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Wednesday, May 12, 2010

America COMPETES Reauthorization Act of2010 (H.R. 5116) and the America COMPETES Act (P.L. 110-69): Selected Policy Issues

Heather B. Gonzalez, Coordinator
Specialist in Science and Technology Policy

John F. Sargent Jr.
Specialist in Science and Technology Policy

Patricia Moloney Figliola
Specialist in Internet and Telecommunications Policy

On August 9, 2007, President George W. Bush signed the America Creating Opportunities to Meaningfully Promote Excellence in Technology, Education, and Science (COMPETES) Act (P.L. 110-69) into law. The law responded to concerns about long-term U.S. economic competitiveness and innovative capacity by authorizing increased investments in science, technology, engineering, and mathematics (STEM) education and federal research in the physical sciences and engineering. Statutory authorities for certain America COMPETES Act provisions expire in 2010 and work on reauthorization has begun in both chambers of Congress. On April 28, 2010, the House Committee on Science and Technology ordered reported as amended H.R. 5116, the America COMPETES Reauthorization Act of 2010. Similar legislation has not been introduced in the Senate yet. 

H.R. 5116 builds upon, and differs from, P.L. 110-69. Among H.R. 5116's many provisions and titles, it augments and amends P.L. 110-69's provisions in STEM education and federal research in the physical sciences and engineering. H.R. 5116 includes new provisions that seek to increase coordination among federal STEM education programs and that seek to improve STEM teaching and learning in higher education. It would also increase authorizations for the National Science Foundation, National Institute of Standards and Technology laboratories, and Department of Energy Office of Science for a period of five years; and would make program changes that seek to provide for high-risk, high-reward research, and increased collaboration and commercialization.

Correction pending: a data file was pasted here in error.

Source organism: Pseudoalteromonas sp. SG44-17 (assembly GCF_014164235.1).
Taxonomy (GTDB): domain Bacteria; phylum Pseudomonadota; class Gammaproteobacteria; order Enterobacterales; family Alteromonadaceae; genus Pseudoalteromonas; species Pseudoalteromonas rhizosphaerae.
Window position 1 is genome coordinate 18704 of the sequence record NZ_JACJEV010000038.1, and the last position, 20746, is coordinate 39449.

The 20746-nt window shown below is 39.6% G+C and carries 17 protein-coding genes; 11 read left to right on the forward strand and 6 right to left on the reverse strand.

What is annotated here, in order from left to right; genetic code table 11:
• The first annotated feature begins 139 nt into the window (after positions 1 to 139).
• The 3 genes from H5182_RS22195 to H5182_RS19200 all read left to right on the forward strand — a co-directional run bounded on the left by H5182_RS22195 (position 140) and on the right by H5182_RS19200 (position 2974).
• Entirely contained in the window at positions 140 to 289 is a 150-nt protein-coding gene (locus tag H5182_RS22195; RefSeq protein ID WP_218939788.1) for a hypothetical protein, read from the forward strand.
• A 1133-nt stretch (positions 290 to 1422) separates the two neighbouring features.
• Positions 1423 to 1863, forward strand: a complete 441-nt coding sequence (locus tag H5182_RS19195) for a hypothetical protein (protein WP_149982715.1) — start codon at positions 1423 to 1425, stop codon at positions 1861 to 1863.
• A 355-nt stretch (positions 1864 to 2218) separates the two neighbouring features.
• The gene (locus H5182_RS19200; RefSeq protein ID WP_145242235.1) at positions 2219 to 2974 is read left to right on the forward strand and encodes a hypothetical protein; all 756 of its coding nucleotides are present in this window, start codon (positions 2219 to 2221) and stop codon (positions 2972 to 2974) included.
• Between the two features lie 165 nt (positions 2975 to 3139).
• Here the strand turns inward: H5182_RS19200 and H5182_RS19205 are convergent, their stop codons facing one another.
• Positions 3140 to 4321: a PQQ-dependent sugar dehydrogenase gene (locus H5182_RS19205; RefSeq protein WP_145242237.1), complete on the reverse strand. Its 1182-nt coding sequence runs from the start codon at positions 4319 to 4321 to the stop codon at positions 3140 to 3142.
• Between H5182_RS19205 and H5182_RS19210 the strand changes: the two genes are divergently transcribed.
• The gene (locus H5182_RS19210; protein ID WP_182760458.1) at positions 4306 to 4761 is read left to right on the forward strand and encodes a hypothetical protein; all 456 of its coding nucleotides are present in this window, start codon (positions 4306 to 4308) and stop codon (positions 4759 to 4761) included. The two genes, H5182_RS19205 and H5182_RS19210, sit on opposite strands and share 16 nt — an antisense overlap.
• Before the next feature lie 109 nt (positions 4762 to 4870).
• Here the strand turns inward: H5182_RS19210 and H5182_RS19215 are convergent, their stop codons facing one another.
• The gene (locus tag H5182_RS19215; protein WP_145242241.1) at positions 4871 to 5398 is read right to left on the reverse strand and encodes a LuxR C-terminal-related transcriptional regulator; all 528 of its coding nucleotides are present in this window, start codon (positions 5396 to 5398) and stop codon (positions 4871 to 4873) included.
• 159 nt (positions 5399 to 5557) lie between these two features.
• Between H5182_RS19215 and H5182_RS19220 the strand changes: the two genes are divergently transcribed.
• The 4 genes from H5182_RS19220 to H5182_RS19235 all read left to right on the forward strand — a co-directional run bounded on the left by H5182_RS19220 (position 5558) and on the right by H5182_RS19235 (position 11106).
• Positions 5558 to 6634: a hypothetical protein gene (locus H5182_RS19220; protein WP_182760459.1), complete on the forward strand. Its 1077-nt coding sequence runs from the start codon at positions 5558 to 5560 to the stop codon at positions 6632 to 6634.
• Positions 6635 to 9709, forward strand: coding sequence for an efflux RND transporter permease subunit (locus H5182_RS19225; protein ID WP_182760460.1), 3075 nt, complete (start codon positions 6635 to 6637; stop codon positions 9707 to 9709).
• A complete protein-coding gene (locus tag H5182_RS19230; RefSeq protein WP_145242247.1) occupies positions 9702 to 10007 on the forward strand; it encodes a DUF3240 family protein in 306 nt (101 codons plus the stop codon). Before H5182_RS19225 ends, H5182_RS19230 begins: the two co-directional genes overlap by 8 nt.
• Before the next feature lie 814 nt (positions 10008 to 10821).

H.R. 5116 would also expand provisions of P.L. 110-69 that sought to increase the participation of underrepresented populations in STEM education and employment, and would reauthorize the National Nanotechnology Initiative and Networking and Information Technology Research and Development program, two federal multi-agency R&D initiatives. 

In both the debate about H.R. 5116 and evaluation of P.L. 110-69 critics have raised concerns about appropriations. They argue the bill is fiscally unsustainable in the current economic and budgetary environment. Supporters contend existing weaknesses in STEM education and federal research in the physical sciences and engineering threaten the fundamental underpinnings of the economy and therefore justify national investment even in an era of fiscal constraint. 

This report provides background information on P.L. 110-69 and H.R. 5116 and analyzes four policy issues addressed by both measures: (1) STEM Education, (2) Federal Research Programs and Activities, (3) Broadening Participation, and (4) Funding. It also discusses selected policy concerns identified in the debate about U.S. competitiveness and describes how H.R. 5116 responds to those concerns. It contains a description of federal multi-agency research and development initiatives that are included in H.R. 5116 but not found in P.L. 110-69. This report does not attempt to address all provisions of H.R. 5116 or to project likely outcomes from its provisions.

Date of Report: May 11, 2010
Number of Pages: 17
Order Number: R41231
Price: $29.95

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